When you ask whether people with alcoholism can go days without drinking, you may get an unexpected answer. Some people may say, “of course, they can,” while others cite the dependency their bodies have developed for the substance to function. For those that say people with alcoholism can go long stretches without a taste, they may have them confused with someone that has a drinking problem instead.
People may use the terms “problem drinker” and “alcoholism” interchangeably, but that doesn’t mean they are the same condition. Many can have a drinking problem well before they tip the scales over into full-blown alcoholism, but it can appear to be a fine line from the outside. Both conditions share striking similarities that can make it challenging to identify which one you or someone you love is dealing with, but there are ways to identify the difference.
Defining Problem Drinking
For most people, the line between problem drinking and alcoholism is either non-existent or, at best, blurred. They believe that someone that spends most of their time drinking and sees their alcohol consumption negatively affects their health and relationships automatically means they’re a person with alcoholism. However, it’s not always the case.
Someone with a drinking problem has one key difference from someone with alcoholism — how much their body is dependent on it. People with a drinking problem can go weeks or months without having a sip of alcohol; however, as soon as they fall back into bad habits, their drinking problem is back in full force. People with alcoholism cannot experience this seeming luxury of long stretches where they don’t need it to function.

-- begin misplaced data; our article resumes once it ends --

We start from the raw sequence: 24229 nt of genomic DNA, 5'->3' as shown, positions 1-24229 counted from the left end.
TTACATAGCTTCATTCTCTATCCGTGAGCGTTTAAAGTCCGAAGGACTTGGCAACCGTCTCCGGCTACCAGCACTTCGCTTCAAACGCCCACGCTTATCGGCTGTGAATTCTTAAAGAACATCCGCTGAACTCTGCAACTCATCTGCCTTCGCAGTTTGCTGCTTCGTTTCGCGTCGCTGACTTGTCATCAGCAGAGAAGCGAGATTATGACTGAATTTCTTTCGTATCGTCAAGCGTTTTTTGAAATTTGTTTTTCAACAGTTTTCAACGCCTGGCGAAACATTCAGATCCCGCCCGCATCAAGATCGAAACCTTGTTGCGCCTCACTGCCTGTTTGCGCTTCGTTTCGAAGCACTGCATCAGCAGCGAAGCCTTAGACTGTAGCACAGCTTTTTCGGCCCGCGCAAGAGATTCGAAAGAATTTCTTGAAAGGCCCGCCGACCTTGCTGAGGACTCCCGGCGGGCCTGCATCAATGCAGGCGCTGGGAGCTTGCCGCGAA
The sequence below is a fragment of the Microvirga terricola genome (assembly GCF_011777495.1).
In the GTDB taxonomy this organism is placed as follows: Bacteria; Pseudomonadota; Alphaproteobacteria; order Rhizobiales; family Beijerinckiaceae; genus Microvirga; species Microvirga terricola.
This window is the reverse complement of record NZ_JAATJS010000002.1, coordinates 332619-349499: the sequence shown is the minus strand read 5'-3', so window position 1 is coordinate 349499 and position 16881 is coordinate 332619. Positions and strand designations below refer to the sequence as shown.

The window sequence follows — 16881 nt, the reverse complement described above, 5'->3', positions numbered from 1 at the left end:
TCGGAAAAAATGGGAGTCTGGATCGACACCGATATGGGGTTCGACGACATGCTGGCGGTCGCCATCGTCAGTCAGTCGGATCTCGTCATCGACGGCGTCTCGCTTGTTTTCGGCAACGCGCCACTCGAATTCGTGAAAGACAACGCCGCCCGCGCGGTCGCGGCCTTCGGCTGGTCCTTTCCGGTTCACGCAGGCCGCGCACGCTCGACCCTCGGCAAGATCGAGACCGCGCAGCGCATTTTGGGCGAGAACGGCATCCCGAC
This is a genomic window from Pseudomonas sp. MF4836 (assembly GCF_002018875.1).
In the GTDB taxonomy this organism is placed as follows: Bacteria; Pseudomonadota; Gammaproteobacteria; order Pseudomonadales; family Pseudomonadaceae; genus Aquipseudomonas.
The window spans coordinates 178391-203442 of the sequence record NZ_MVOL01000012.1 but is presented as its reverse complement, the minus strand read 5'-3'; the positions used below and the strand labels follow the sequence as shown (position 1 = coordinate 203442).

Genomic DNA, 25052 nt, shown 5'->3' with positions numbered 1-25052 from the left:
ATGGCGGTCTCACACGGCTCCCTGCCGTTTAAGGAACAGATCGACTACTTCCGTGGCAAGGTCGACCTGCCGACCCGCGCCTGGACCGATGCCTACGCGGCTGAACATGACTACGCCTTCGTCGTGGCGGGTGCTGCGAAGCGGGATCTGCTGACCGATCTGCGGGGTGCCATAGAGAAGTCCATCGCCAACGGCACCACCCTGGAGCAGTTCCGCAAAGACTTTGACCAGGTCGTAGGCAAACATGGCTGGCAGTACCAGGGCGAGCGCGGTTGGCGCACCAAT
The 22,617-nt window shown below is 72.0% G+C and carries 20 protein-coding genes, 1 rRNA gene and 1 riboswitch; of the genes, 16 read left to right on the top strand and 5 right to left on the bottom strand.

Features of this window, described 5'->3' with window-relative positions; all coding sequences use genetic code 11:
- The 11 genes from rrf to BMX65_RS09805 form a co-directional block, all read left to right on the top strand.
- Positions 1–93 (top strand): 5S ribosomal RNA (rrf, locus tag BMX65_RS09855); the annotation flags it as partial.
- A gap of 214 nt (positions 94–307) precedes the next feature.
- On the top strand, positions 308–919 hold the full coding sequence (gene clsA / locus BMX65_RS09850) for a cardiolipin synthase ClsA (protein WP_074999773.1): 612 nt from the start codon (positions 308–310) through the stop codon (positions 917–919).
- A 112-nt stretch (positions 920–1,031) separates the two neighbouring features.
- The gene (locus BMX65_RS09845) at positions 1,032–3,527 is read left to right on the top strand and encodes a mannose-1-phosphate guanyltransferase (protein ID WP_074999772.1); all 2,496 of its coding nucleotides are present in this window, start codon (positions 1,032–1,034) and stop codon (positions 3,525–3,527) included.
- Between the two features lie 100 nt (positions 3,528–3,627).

What Makes Alcoholism Different From Problem Drinking
While on the surface, it appears that someone with a drinking problem has the same issues as someone with alcoholism, that’s where the similarities end. While those who struggle with problem drinking can stop and go days at a time without feeling compelled to have an alcoholic beverage, someone with alcoholism feels that urge daily.
When someone suffers from alcoholism, their body becomes physically dependent on alcohol to survive daily. The chemical makeup of their body changes dramatically thanks to persistent alcohol consumption. Their reward centers now trigger when they drink, further solidifying the connection. They become physically addicted to the substance and see their behaviors solely focus on getting the alcohol they need to survive.
Why People With Alcoholism Cannot Go Days at a Time Without a Drink
While problem drinkers can recognize the adverse effects that their drinking has on their lives and families, people with alcoholism often cannot control their drinking. Problem drinkers can stop for days or weeks at a time, but those suffering from alcoholism often don’t have the same capacity. Even if they want to cut back and try going cold turkey, they do not have functions to make it happen. They often give up activities that they used to enjoy so they can continue to drink more.
If they go even a few hours without a drink, severe withdrawal symptoms can set in for the person. However, someone with a drinking problem will not experience symptoms such as tremors, excessive sweating, insomnia, or anxiety after they haven’t had a drink in a few hours.